MosOblTrans-1 is wholly owned by another of Denis Katsyv’s leasing companies, Inavto, which earned $48 million in revenue between 2004 and 2012, and made a net profit of $4.7 million, according to filings with the Russian Statistical Committee.
Over the last decade, several Russian media outlets have remarked on the apparent conflict of interest in Petr Katsyv’s government role, which put him in a position to influence the awarding of contracts to private transport companies, and his son’s remunerative enterprises relating to the same sector. Private citizens and civil society groups have also noted this, usually with dire consequences.
Olga Larina, the 70-year-old owner of Stroidormash Plant, an industrial machine manufacturer, had claimed that her property was being stolen through fraud to enrich the Katysvs. She is now serving a suspended five-year sentence for defaming Petr Katsyv, and had to pay him a $20,700 fine. Dmitry Baranovsky, the deputy head of the Russian NGO Spravedlivost (“Justice”), raised alleged corruption in the Katsyv family. He’s now serving 17 years in jail for fraud and defamation. His colleague Andrei Stolbunov, the head of Spravedlivost, is similarly accused of defaming Petr Katsyv; he’s now seeking asylum abroad.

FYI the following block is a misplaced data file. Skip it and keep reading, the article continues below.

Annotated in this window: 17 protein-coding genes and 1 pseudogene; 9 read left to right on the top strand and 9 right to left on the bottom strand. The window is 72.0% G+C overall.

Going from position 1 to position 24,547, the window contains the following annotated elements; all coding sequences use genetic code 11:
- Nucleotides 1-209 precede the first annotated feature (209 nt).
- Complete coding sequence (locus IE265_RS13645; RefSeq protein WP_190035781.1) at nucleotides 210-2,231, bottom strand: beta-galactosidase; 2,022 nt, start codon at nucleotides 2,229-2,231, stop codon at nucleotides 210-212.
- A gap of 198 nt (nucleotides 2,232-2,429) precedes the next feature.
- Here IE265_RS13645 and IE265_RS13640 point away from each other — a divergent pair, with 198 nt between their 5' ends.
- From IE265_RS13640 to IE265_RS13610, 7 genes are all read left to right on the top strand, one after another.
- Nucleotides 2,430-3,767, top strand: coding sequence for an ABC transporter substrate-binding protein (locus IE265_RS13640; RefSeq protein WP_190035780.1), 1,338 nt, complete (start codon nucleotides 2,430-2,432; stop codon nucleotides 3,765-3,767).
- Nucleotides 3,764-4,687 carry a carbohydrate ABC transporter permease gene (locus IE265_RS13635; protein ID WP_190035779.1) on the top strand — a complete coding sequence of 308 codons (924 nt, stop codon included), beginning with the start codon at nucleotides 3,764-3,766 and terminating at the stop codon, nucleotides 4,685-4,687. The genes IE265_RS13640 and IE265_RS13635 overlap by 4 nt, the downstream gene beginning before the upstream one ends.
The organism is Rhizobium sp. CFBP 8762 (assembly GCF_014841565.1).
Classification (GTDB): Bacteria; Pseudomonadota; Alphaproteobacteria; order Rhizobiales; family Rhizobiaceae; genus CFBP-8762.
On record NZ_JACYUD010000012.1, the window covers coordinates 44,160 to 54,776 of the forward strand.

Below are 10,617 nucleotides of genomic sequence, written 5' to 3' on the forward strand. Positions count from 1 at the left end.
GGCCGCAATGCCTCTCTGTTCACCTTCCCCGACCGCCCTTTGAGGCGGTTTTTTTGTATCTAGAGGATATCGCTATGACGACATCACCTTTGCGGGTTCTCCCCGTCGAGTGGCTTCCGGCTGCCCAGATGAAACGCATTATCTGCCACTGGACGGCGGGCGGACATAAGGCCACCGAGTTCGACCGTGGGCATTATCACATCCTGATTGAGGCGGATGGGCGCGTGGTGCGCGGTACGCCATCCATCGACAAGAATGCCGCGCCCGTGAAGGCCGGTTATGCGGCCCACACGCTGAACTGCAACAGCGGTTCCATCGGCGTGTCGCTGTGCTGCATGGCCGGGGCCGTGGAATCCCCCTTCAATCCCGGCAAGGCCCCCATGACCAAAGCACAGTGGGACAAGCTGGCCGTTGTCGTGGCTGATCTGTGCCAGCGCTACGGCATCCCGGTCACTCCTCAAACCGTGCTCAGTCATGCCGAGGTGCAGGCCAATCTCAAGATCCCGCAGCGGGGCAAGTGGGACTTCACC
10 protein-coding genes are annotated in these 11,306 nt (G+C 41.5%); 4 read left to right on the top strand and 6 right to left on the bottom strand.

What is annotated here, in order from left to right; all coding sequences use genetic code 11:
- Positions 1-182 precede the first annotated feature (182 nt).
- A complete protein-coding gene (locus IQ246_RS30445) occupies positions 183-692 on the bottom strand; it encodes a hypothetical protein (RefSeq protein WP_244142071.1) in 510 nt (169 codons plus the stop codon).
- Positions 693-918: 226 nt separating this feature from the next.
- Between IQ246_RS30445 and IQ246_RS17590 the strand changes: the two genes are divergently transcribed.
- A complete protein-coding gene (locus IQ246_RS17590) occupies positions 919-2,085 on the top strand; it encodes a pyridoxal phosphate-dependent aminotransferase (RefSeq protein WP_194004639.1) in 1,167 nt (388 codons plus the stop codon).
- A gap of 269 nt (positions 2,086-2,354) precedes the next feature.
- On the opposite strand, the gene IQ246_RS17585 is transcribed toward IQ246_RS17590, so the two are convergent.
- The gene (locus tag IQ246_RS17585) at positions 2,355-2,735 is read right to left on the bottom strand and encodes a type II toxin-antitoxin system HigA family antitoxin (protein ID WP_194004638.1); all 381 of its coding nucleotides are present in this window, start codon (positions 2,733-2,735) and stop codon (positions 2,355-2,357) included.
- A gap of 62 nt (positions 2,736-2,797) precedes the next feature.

So what “criminal activity in Russia” did the elder Katsyv want to share with the FBI in exchange for a deal for his son? According to Petr Katsyv, the whole tale of furtive and future meetings with the FBI is bogus. “You can tell them that I never met with anyone and do not intend to meet with anybody,” he told the Russian online news service RBK on Thursday.
“[A]s for questions about the legal cases underway, the trials—those are for my son, he has both American and Russian lawyers, you can address all questions [to him]. These provocations go on constantly, it’s no longer funny.”
But Katsyv’s denial may not go down so easily in Moscow.
In October, Putin fired Petr Katsyv’s boss, Vladimir Yakunin, from the presidency of Russian Railways in a move that convulsed Russia’s business community and led to speculation about how the Kremlin planned to deal with oligarchs suspected of the faintest whiff of disloyalty. Yakunin, after all, had been one of Putin’s confidants—an ultraconservative industrialist who got his start, along with the KGB lieutenant-colonel, in 1990s St. Petersburg. Yakunin was also a prominent member of Putin’s inner circle. But it seems that his son Andrei’s eyebrow-raising decision to apply for British citizenship—which Putin is said to have considered a “betrayal”—sealed Yakunin’s fate.